More resto finds
- Rey Gamboa (The Philippine Star) - October 9, 2015 - 10:00am

Every so often, we give in to persistent clamor from our regular readers to share our new discoveries in the food scene. Here’s one of our new ones that our roving B&L (Business & Leisure) crew discovered in Calumpang in Marikina City.

The Caballes family has been a shoe-making clan for decades. If you remember the brands Cardam and Otto back in the ’70s, it is this big clan that came out with those trendy designs. But the big “China invasion” that flooded the country with cheap mass-produced merchandise, shoes included, has forced the family to shift to other businesses.

In fact, there are already two or three shoe factories here in Marikina that have converted their factories to restaurants.  One of these is the restaurant run by Dennis Caballes, son of family matriarch Mrs. Meya Caballes.

The ancestral house at 70 Calumpang st. is huge with a spacious lawn and well-established garden, and it was perhaps natural for Dennis, his brother and their mom to shift to the restaurant business. The ancestral home is perfect for a garden restaurant, and after several nights of playing Iron Chef competitions in this very house with cousins and friends (for want of something to do, says Dennis), Patio Vera was born. Vera, by the way, was the name of the grandmother who was a great cook in her days.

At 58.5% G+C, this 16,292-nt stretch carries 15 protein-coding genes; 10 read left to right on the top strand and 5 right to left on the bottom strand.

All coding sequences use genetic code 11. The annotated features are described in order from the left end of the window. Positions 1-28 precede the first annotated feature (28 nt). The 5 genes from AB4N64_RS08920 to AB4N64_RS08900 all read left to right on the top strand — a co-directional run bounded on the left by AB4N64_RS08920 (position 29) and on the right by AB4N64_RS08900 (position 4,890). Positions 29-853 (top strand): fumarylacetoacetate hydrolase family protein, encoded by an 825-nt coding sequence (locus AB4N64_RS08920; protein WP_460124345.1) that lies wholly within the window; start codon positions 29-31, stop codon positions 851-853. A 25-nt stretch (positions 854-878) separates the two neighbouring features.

The idea was conceptualized in 2009, but the restaurant opened its doors to the public only in October 2011. With no previous experience or any formal culinary training to speak of, they wisely got a consultant-friend to formulate the menu, bar list, etc. before they declared themselves  ready to take off.

What is initially striking is the ambience, the visual experience that Patio Vera offers to anyone who comes in. Dennis’ brother collects Asian antiques from way back, and this collection is everywhere—inside the house, in the patio, in the garden. Large Asian jars, old clocks, even a four-poster bed that doesn’t look out of place in the sala, doors with a clear patina of age, old cabinets.

What comes across is a picture of old charm, perfect for wedding receptions or even just for wedding proposals which they have had plenty of. Patio Vera also has its fair share of weddings; in fact, Dennis says that six months into their operation, they already chalked up 20 weddings. Golden or silver wedding anniversaries, garden weddings for young romantic couples, lesbian and gay weddings—name it, they’ve had it.  Plus of course debuts, birthday gatherings, etc. 

But don’t get me wrong—Patio Vera is open to walk-ins, and they have in fact positioned themselves for family lunches and dinners because of the cool ambience and traditional Filipino favorites that make up their menu. Remember that Mom Meya and grandmother Vera have made their mark in the clan as great cooks, and now son Dennis gives expression to his previous work experience as a visual merchandiser in creating this extraordinary ambience.